I’ll tell you one thing I can confidently say I’m good at and that is hiding how I feel. Look at Keets having a jolly time, she’s looking well. But looks can be deceiving as we know. Am I well? I could be, I could be feeling good. Truth is you’ll never know. Why? Because I’m that good at hiding it I fool myself.
I know majority of us are all in the same boat here but I’m finding this really hard. There’s no escape and my thoughts follow me into every single room of the house. They’re like the invisible clutter. Slowly filling up the rooms but drowning me at a rapid pace.
I like writing my blog on my laptop, there’s just something more about actually tapping away at the keyboard. Yet I’m currently writing this on my phone in bed, tears filling my eyes with the odd few escaping.
I’m just so confused and so overwhelmed at my own mind, more so than usual and let me tell you that in itself is a lot on a daily basis anyway! I’m trying to keep busy, I’m trying to keep occupied and I’m trying to remain positive. But things slip and it either goes two ways for me I’m either withdrawn or I’m angry. I’m annoyed with myself and the situations surrounding me. I’m annoyed that I’m being controlled by something other than OCD. Which makes me question do I have any control over my life at this moment in time? Probably not.
Things are pointless and put on hold for me, I’m not talking about the virus I’m talking about what the virus is causing for me. I want to do everything but I don’t want to do anything. I can lay awake at 4am being consumed by thousands of thoughts and questions whizzing round my mind. Wondering serious things and ridiculous things. Wondering if I’ll know how to act in the ‘real’ world after this, will I be frightened, will I contract the virus and I’m a carrier who spreads it onto people and they die because I didn’t realise, will I die, will those I love die. I could go on….
The other day I received a random letter from the NHS which had inside something called a “isolation distraction pack”. Tips and tricks to help you mentally know how to handle being isolated and how to distract yourself in a good way. Sounds good doesn’t it? Wonder why they felt that I would need this distraction and help NOW and not just over 7 weeks ago? What do they think I’ve been doing for 7 weeks? My entire heart appreciates all the work key workers are doing, saving lives and just putting themselves out there.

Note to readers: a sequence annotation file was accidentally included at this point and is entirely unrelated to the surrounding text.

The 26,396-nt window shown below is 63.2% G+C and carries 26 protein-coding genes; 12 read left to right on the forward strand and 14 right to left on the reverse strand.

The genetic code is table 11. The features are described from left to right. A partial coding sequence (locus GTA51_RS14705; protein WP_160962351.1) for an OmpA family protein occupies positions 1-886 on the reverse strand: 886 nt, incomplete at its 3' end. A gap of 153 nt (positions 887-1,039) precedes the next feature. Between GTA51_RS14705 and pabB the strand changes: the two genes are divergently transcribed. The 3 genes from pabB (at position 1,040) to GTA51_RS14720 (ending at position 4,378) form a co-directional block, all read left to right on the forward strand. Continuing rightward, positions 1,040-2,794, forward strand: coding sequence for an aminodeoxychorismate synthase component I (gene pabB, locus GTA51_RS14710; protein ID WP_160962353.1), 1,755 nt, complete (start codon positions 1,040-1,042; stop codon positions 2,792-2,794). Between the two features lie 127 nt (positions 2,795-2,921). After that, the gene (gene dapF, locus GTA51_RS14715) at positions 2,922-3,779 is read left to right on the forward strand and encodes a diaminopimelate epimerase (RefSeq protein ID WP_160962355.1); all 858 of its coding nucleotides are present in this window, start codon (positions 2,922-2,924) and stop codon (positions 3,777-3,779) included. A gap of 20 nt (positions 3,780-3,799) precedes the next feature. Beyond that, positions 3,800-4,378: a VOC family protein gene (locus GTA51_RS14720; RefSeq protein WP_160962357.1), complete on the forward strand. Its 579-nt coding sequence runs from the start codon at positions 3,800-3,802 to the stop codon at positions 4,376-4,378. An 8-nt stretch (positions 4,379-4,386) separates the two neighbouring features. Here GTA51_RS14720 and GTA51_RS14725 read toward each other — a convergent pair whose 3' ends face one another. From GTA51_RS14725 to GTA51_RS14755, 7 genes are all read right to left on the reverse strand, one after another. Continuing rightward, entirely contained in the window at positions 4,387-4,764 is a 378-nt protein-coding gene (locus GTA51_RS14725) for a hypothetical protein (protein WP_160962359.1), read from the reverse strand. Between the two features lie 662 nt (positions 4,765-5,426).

Then you hear the words “mental health is important, especially now more than ever” “it’s important to talk” etc etc. Yet the support I had before has just stopped. I fully understand why things have stopped as well. I don’t dispute that! BUT let me explain it to you with an example;
You’re falling down an insanely high mountain and the only thing stopping you from the grim reaper is a rope you’re holding onto. Your ‘support’ is on top of the mountain holding onto the other end of the rope keeping you safe. You with me so far? Good. Time goes on and you feel that the ‘support’ is helping you and you’re on the road to recovery, slowly being pulled back to safety. The support can’t pull you back to safety quick, it’s a slow process but you are aware of that and accept it because you know at the end of it you’re going to be okay. You’re then at the halfway point – things are going well, the rope is still intact and the support is hydrated, fit, strong and helpful in getting you back to the top. You can do this! Then suddenly the weather turns and you’re faced with not knowing what to do, the support that is holding onto the rope can’t stay because the weather is too bad, you’re still too far down for the support to explain to you the situation. So before they leave, the support ties the rope onto an unsteady boulder in the hope that once the weather dies down the rope will still be attached and you’ll still be in the exact same place that you was before. Except due to the weather, lack of support and the fact it is just you and your thoughts attached to a rope that could possibly break any minute – no you’re not okay and you’re not going to be in the same place when and if they return.
Very long example, but that’s me right now. That’s truly how I feel.
I’m holding onto the rope.